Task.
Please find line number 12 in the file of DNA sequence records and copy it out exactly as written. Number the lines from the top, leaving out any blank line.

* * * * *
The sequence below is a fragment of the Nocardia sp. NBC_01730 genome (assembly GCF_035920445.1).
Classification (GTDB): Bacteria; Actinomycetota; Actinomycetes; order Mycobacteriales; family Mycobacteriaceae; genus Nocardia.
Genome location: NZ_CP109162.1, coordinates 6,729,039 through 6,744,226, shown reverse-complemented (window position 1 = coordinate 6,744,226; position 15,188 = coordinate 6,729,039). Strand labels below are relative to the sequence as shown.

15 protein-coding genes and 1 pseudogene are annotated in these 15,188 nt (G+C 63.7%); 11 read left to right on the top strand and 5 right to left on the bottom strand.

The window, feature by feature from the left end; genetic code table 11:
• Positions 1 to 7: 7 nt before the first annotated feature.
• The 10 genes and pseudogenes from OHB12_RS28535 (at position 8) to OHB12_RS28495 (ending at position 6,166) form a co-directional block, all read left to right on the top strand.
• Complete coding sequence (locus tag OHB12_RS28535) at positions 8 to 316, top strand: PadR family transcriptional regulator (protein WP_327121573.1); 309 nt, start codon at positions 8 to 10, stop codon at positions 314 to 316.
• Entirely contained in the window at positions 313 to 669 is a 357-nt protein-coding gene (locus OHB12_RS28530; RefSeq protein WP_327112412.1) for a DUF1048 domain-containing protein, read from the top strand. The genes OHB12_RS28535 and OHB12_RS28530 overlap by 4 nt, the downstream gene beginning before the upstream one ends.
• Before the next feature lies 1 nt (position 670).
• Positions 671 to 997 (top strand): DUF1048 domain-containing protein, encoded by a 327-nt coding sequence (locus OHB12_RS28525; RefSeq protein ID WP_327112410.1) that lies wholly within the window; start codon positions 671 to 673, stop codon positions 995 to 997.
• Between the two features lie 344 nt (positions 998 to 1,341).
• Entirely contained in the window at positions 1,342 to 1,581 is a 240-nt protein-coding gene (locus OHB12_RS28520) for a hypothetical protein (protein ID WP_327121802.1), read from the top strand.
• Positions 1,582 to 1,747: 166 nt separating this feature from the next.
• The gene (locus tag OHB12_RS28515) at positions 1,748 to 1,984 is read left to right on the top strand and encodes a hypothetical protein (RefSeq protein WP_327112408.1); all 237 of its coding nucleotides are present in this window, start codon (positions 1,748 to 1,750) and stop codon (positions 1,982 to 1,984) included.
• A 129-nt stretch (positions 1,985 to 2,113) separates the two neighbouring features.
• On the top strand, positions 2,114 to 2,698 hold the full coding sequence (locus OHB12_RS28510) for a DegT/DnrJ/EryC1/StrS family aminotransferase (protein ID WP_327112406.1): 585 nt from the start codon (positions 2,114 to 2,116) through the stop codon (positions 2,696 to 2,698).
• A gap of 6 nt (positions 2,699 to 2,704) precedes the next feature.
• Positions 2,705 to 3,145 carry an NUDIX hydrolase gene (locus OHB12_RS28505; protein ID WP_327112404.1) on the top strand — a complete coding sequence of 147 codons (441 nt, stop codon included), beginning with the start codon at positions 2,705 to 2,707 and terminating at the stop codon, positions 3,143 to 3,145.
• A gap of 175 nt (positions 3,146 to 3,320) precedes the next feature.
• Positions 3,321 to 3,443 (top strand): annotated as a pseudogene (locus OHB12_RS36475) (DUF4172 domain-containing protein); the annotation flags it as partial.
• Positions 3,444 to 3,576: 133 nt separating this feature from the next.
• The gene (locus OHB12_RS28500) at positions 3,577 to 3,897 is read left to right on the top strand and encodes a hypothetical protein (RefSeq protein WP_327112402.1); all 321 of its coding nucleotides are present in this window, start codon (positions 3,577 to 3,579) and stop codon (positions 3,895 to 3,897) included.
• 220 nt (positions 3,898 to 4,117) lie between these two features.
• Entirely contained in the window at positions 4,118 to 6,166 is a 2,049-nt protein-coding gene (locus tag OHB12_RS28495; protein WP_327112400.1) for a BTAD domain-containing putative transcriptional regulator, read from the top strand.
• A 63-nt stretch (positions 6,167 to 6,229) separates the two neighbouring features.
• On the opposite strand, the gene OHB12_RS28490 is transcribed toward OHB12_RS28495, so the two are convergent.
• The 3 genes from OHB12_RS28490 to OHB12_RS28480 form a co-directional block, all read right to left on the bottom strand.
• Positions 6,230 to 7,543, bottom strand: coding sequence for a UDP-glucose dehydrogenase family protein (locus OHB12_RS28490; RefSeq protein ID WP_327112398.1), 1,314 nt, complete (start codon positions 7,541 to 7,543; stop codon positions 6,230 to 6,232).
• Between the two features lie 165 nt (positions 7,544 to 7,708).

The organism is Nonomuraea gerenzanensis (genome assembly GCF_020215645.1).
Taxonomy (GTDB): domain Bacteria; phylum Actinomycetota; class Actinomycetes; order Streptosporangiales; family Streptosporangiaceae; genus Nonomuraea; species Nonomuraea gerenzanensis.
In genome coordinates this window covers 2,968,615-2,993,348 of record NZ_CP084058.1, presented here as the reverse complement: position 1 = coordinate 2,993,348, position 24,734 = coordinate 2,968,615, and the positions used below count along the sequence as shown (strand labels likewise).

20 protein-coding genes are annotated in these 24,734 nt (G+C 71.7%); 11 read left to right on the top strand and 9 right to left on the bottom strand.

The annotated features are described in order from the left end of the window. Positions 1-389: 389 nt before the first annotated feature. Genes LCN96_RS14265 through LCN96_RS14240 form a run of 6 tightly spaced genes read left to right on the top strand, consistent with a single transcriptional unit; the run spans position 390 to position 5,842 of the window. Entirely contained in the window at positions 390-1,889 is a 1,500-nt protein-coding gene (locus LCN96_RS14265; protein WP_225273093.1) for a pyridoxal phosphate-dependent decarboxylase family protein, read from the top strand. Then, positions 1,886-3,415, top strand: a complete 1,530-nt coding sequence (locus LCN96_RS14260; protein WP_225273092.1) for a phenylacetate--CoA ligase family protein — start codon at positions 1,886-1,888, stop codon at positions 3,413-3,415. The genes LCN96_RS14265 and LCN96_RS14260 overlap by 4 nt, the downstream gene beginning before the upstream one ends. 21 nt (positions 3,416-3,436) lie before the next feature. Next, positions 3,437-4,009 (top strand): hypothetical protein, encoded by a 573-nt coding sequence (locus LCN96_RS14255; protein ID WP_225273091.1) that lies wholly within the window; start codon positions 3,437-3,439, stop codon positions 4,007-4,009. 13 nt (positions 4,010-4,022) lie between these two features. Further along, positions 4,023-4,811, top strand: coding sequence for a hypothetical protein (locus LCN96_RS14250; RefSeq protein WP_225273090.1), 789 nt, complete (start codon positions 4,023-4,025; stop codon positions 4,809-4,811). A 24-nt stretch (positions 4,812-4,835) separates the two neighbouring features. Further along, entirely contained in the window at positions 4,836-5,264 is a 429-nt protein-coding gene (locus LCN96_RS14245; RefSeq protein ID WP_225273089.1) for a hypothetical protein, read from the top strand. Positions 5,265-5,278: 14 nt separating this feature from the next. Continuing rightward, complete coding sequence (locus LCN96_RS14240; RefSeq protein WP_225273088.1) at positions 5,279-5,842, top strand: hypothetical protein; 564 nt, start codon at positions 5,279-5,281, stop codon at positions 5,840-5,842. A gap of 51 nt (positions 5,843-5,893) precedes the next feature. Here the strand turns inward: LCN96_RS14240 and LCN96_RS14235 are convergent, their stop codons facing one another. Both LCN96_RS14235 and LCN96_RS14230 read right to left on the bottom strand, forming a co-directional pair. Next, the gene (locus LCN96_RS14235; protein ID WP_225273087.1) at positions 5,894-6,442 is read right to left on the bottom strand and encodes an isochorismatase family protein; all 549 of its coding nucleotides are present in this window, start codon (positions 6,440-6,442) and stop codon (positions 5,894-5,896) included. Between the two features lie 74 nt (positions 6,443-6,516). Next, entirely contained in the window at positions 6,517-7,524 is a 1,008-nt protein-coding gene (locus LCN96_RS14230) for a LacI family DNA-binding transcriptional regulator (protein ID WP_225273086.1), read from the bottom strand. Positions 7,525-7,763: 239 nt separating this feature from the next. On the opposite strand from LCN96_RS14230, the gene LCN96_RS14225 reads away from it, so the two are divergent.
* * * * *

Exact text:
• Between the two features lie 344 nt (positions 998 to 1,341).